There are several problems and conditions which can contribute to diabetic bruising. Diabetes can also make bruises last longer and heal more slowly. If you have not been diagnosed with diabetes, and experience excessive or long-lasting bruising, you should visit your doctor to determine if it diabetic bruising or if it is caused by something else.

One common reason for diabetic bruising is insulin injections. Using the same location of skin over and over may cause bruising in that area. Try to vary the locations of your shots and this diabetic bruising should go away. Also, if you are bleeding following the injection, this may mean that you are injecting the insulin into the muscle instead of the fat tissue.

There is also a condition called acanthosisnigricans that causes diabetic bruising. This is where patches brown and black skin manifest in the folds and creases of the skin, most notably the arm pits and the neck. This is caused because of high insulin levels which “spill over” into the skin.

For the most part, however, bruises are caused by a leakage of blood after an injury. According to, the usual suspects are bumping into a bed post and not remembering or rigorous exercise. Women are the most prone to bruising, and less likely to notice when they become bruised. Also, old age is a contributing factor to diabetic bruising. With time our skin becomes more fragile, and we lose the fatty layers which cushion our blood vessels against damage. In addition, our capillary walls and the tissues which support blood vessels weaken with age.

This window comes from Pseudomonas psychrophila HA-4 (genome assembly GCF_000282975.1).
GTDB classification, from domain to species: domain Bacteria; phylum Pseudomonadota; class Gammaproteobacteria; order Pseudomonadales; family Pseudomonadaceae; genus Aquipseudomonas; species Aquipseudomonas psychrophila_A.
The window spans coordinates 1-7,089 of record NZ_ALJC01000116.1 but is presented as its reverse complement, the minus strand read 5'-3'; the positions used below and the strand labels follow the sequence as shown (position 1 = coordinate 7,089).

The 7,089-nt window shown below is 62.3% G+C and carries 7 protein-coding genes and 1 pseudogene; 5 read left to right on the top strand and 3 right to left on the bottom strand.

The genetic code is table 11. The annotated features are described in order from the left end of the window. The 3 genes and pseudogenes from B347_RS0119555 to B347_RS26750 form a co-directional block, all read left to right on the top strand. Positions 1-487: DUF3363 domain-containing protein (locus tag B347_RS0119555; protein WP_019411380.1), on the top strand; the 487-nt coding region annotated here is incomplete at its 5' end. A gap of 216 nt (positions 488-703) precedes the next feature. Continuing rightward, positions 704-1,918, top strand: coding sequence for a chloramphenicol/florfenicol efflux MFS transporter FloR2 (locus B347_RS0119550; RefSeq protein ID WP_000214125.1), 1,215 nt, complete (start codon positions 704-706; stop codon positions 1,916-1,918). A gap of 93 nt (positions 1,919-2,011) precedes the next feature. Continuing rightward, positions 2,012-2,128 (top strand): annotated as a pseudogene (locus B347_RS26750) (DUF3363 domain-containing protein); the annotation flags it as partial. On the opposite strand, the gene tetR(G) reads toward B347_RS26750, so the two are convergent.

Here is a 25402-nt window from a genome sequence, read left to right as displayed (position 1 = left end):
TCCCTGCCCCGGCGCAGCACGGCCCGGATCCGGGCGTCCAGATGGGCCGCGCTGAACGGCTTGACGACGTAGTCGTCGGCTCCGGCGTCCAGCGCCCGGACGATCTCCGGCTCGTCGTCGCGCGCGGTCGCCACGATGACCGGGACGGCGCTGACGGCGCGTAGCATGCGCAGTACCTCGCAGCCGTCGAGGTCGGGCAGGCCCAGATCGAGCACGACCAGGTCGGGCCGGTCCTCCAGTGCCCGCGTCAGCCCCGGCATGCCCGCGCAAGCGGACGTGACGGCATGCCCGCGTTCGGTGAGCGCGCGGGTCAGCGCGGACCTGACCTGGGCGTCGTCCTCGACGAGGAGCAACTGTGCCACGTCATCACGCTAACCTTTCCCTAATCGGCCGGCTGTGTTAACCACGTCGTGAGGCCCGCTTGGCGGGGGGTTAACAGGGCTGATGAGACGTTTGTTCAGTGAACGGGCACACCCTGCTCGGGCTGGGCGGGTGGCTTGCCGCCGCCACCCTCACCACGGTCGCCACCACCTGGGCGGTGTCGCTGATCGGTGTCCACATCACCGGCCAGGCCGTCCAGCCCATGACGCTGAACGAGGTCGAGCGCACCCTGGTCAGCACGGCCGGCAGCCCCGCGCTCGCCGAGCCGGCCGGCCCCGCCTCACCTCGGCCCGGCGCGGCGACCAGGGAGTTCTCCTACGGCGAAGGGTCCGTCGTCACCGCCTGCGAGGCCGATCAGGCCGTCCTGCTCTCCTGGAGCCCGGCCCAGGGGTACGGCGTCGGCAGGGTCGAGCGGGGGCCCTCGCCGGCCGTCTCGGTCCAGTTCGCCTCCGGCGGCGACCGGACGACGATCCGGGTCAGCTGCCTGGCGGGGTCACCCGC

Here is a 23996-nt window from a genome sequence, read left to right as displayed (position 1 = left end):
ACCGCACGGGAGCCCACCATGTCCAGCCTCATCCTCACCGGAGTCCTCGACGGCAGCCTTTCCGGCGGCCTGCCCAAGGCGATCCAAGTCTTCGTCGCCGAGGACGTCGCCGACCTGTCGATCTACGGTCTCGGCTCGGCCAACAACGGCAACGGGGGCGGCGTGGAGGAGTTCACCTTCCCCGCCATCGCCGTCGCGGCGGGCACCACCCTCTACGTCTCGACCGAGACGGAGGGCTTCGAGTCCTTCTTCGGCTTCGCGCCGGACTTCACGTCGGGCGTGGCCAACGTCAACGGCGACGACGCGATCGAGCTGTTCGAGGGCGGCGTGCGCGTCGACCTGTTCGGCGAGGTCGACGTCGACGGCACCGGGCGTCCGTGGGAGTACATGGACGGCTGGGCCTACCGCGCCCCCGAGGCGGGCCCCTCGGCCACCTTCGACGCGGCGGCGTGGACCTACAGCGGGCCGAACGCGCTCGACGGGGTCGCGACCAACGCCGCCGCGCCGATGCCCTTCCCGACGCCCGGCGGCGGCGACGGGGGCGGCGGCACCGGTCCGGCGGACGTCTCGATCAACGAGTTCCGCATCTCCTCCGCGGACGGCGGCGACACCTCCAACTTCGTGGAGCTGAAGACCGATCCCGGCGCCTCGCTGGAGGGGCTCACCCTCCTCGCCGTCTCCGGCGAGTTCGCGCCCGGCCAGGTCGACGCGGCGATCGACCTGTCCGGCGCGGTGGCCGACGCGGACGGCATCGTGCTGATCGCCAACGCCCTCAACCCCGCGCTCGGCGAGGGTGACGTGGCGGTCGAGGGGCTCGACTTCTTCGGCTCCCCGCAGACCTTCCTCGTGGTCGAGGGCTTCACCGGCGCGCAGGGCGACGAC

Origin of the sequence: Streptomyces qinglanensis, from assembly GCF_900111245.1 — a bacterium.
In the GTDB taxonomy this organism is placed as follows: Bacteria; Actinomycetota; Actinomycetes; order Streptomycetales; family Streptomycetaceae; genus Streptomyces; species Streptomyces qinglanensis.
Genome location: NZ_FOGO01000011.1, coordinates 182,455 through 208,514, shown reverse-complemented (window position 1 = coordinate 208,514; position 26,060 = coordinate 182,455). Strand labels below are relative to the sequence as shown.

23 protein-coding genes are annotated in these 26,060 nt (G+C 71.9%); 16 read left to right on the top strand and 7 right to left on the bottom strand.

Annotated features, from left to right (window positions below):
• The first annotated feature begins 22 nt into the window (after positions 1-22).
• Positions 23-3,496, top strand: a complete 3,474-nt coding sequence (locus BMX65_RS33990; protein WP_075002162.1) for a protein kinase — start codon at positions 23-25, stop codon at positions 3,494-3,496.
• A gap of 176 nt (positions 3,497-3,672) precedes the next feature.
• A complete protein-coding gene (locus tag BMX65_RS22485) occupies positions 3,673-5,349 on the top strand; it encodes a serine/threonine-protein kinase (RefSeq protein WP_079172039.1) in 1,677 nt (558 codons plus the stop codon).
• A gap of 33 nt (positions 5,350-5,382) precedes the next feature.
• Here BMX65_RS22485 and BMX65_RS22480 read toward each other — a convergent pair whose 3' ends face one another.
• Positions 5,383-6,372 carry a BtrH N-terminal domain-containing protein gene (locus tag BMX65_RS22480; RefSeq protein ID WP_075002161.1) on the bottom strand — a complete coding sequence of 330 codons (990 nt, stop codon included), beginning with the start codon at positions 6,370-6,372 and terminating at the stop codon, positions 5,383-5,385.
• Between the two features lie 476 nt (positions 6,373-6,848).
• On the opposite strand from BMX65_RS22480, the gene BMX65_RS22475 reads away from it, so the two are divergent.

Treatment for Diabetic Bruising


According to, there are several things that you can do to minimize bruising after an injury. Cold compression is one such remedy. Put ice in a plastic bag, wrap the bag in a towel, and place it upon the injured area. This works because the cold reduces blood flow, and therefore reduces the size of the bruise. This also works to reduce swelling. Elevating the area above the level of the heart will also slow the blood flow to the area.

Certain medications may contribute to bruising as well. These are usually medications which interfere with blood clotting. Prescription arthritis medication, or nonsteriodal anti-inflammatories, such as ibuprofen, Advil, and Aleve can contribute to diabetic bruising. Apirin is another over-the-counter medication which is associated with bruising as well. Warfarin (Coumadin) is a medication which is often taken by diabetics with blood clots in their legs or heart. This medication may cause severe bruising, especially if the dosage is too high.